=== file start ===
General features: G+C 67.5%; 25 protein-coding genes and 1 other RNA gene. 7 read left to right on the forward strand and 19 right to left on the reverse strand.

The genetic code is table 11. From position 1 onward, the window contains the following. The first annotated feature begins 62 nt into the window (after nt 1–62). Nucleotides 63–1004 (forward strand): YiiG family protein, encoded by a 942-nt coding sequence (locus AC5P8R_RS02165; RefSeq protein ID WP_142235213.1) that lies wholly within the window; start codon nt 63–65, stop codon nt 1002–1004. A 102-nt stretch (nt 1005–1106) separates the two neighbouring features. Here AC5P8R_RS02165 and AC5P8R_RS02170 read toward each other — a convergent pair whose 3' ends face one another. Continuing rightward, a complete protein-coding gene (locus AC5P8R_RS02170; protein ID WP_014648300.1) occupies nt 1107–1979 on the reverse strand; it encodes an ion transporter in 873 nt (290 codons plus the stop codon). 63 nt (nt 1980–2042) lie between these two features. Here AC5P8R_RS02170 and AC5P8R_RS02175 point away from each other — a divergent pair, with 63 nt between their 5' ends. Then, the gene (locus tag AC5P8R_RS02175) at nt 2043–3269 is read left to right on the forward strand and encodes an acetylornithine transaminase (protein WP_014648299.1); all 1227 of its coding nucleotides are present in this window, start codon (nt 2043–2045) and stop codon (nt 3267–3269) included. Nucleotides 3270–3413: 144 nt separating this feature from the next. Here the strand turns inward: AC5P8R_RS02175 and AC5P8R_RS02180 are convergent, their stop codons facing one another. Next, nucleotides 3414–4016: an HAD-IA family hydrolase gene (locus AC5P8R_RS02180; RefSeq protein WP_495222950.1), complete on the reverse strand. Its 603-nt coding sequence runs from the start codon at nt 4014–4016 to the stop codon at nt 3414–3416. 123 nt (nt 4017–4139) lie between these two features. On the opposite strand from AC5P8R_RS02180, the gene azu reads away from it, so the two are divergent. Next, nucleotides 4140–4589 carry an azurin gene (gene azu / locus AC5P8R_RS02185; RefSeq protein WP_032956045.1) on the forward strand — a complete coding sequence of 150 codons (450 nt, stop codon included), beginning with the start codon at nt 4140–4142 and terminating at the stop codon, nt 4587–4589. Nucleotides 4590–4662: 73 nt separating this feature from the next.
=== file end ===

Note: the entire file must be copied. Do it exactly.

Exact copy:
General features: G+C 67.5%; 25 protein-coding genes and 1 other RNA gene. 7 read left to right on the forward strand and 19 right to left on the reverse strand.

The genetic code is table 11. From position 1 onward, the window contains the following. The first annotated feature begins 62 nt into the window (after nt 1–62). Nucleotides 63–1004 (forward strand): YiiG family protein, encoded by a 942-nt coding sequence (locus AC5P8R_RS02165; RefSeq protein ID WP_142235213.1) that lies wholly within the window; start codon nt 63–65, stop codon nt 1002–1004. A 102-nt stretch (nt 1005–1106) separates the two neighbouring features. Here AC5P8R_RS02165 and AC5P8R_RS02170 read toward each other — a convergent pair whose 3' ends face one another. Continuing rightward, a complete protein-coding gene (locus AC5P8R_RS02170; protein ID WP_014648300.1) occupies nt 1107–1979 on the reverse strand; it encodes an ion transporter in 873 nt (290 codons plus the stop codon). 63 nt (nt 1980–2042) lie between these two features. Here AC5P8R_RS02170 and AC5P8R_RS02175 point away from each other — a divergent pair, with 63 nt between their 5' ends. Then, the gene (locus tag AC5P8R_RS02175) at nt 2043–3269 is read left to right on the forward strand and encodes an acetylornithine transaminase (protein WP_014648299.1); all 1227 of its coding nucleotides are present in this window, start codon (nt 2043–2045) and stop codon (nt 3267–3269) included. Nucleotides 3270–3413: 144 nt separating this feature from the next. Here the strand turns inward: AC5P8R_RS02175 and AC5P8R_RS02180 are convergent, their stop codons facing one another. Next, nucleotides 3414–4016: an HAD-IA family hydrolase gene (locus AC5P8R_RS02180; RefSeq protein WP_495222950.1), complete on the reverse strand. Its 603-nt coding sequence runs from the start codon at nt 4014–4016 to the stop codon at nt 3414–3416. 123 nt (nt 4017–4139) lie between these two features. On the opposite strand from AC5P8R_RS02180, the gene azu reads away from it, so the two are divergent. Next, nucleotides 4140–4589 carry an azurin gene (gene azu / locus AC5P8R_RS02185; RefSeq protein WP_032956045.1) on the forward strand — a complete coding sequence of 150 codons (450 nt, stop codon included), beginning with the start codon at nt 4140–4142 and terminating at the stop codon, nt 4587–4589. Nucleotides 4590–4662: 73 nt separating this feature from the next.